9pm Saturday, BBC4
An accountant is found shot in the back in a new drain system after a thunderstorm and his libidinous wife has disappeared. A fat lad living nearby seems a bit simple, but may have a vital clue for Salvo Montalbano. Who was the man with a tattoo of a red sun? Corruption in the Sicilian construction industry is the backdrop here, with the title The Mud Pyramid symbolising the impenetrable monolith of the Mafia. Now the fictional Cuffaro and Sinagra families don’t even need to be seen to make their influence felt.
You have to love these rambling investigations. Most of the action and gruesome bits happen off screen, even Salvo acknowledges that the shreds of evidence are illogical, and the denouement is as flat as uncooked pizza dough. But what fans are here for is the amusing character interaction, Salvo bending the rules and oozing charm – almost directly inviting us to join him for a warm dip in the Med.
9pm Saturday, BBC2
Some stories from the Edinburgh Festival are probably not suitable for broadcast — even after the watershed on a Saturday night. But there are seven decades of fascinating history behind the festival, and this hour-long documentary charts its development, from humble beginnings in postwar Edinburgh to the cultural phenomenon that the Fringe has become.
The performers of today owe their thanks to the likes of Alan Bennett, Peter Cook, Jonathan Miller and Dudley Moore with their production of Beyond the Fringe in 1960, and the future Pythons who performed their surreal humour to packed audiences, helping to build Edinburgh’s reputation as the birthplace of experimental humour and burgeoning comedy careers.
Jack Whitehall is our host as contributors including Michael Palin, Ian McKellen, Shappi Khorsandi, Stephen Fry and Alexei Sayle share what the annual event means to them.
9.05pm Sunday, ITV
Queen Victoria is restless. She’s just had a baby but she’s being treated as if she’s an invalid, pushed around Buckingham Palace in a wheelchair, cocooned in blankets.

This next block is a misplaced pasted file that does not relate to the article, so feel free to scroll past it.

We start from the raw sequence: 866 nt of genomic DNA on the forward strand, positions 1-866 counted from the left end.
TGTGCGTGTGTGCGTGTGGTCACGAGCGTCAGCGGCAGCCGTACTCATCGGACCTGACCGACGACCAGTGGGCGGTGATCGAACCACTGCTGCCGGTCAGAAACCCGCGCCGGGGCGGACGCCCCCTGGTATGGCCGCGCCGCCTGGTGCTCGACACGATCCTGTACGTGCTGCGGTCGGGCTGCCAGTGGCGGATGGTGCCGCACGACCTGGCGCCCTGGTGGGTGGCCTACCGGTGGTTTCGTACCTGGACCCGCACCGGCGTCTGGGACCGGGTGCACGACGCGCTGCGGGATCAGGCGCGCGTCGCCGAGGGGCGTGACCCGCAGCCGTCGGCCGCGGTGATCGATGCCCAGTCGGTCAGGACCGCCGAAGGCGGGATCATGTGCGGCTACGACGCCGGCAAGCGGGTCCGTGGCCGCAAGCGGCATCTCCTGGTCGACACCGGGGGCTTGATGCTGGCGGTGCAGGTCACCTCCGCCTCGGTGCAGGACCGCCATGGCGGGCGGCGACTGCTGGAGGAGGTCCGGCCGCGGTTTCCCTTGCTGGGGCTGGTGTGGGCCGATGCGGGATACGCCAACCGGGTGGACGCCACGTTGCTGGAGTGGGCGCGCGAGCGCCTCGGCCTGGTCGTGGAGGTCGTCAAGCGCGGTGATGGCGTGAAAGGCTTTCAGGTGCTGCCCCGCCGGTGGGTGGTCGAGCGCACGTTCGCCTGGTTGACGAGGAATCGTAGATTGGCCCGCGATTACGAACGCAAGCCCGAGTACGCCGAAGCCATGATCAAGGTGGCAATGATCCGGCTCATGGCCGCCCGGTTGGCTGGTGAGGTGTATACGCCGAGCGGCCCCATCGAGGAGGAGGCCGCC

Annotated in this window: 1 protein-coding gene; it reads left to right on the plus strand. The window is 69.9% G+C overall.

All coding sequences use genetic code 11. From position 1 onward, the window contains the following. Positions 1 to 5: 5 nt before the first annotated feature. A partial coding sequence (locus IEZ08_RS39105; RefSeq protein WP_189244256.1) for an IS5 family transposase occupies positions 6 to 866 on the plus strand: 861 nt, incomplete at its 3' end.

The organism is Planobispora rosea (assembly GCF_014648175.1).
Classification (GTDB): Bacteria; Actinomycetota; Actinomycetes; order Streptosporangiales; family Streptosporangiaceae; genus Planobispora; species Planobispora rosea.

But Victoria is a modern woman and there are matters of state to attend to, as Daisy Goodwin’s hit drama returns. Victoria is as gloriously sumptuous to look at as it was the first time and the leading actors – Jenna Coleman and Tom Hughes – are so pretty as the golden couple.
There’s trouble in paradise, though. Victoria feels sidelined by the men in her life, including her husband and her Prime Minster, Sir Robert Peel, and there’s a war on in Afghanistan where thousands of British troops are in peril.
But no one will tell Victoria what’s really going on because of some misguided idea that she needs protecting. Only the Duke of Wellington will give it to her straight.
9.05pm Sunday, BBC1
A lovely young model leaves a showbiz party in snowy London (it never snows in London, but we’ll let that pass) and returns to her beautiful, luxurious flat.
The next we see of the woman, Lula Landry, she’s sprawled dead on the road, and burly, damaged private eye Cormoran Strike shuffles into our lives. Lula’s brother doesn’t agree with the inquest verdict that his sister killed herself and he wants Strike to uncover the truth.
Strike, created by JK Rowling writing as Robert Galbraith, lost a leg while fighting in Afghanistan and lives a hand-to-mouth existence as a world-weary gumshoe with shoddy offices in the pulsing heart of the capital.
He’s played by Tom Burke, who is terrific, oozing Strike’s grubby charm, eloquence and kindness. Naturally he needs a good woman to take care of him, so it’s lucky he has a new assistant, the clever, capable Robin (Holliday Grainger).
10.30pm Monday, BBC1
The Handmaid’s Tale author is often accused of making all the women in her novels suffer. “Most of the women I talk to seem to have suffered,” she answers crisply, as if there was no need to explain. And when asked how she can write about things she hasn’t experienced, she replies, “And did Agatha Christie commit all those murders?”
Alan Yentob takes us through Atwood’s unorthodox upbringing in the Canadian wilderness, where she was treated as an equal to her brothers (surely the root of her feminism, even though she shuns that particular label) and her early literary career before finding out what prompted her to write her dystopian bestseller in 1985. It’s chilling to realise she “put nothing into the book that had not already been done”.
She does reveal why she dressed the handmaids in scarlet outfits and made them wear those distinctive face-covering bonnets – whatever you think was the inspiration for the latter, it will be wrong.
9pm Monday, C5
When was the last time you were truly alone for more than an hour or so? Three volunteers – and presenter George Lamb – spend five days in solitary, locked in a bland, windowless pod without any entertainment or sensory stimulation. They can press an emergency exit button (no need to yell “I’m a Celebrity!”) while a psychologist monitors and reviews their behaviour.
This is no larking-about Big Brother situation: one only manages five hours while another displays disturbing levels of anxiety. However, two have a real epiphany during the experiment although who knows if they’ll act on their insights when they return to the real world?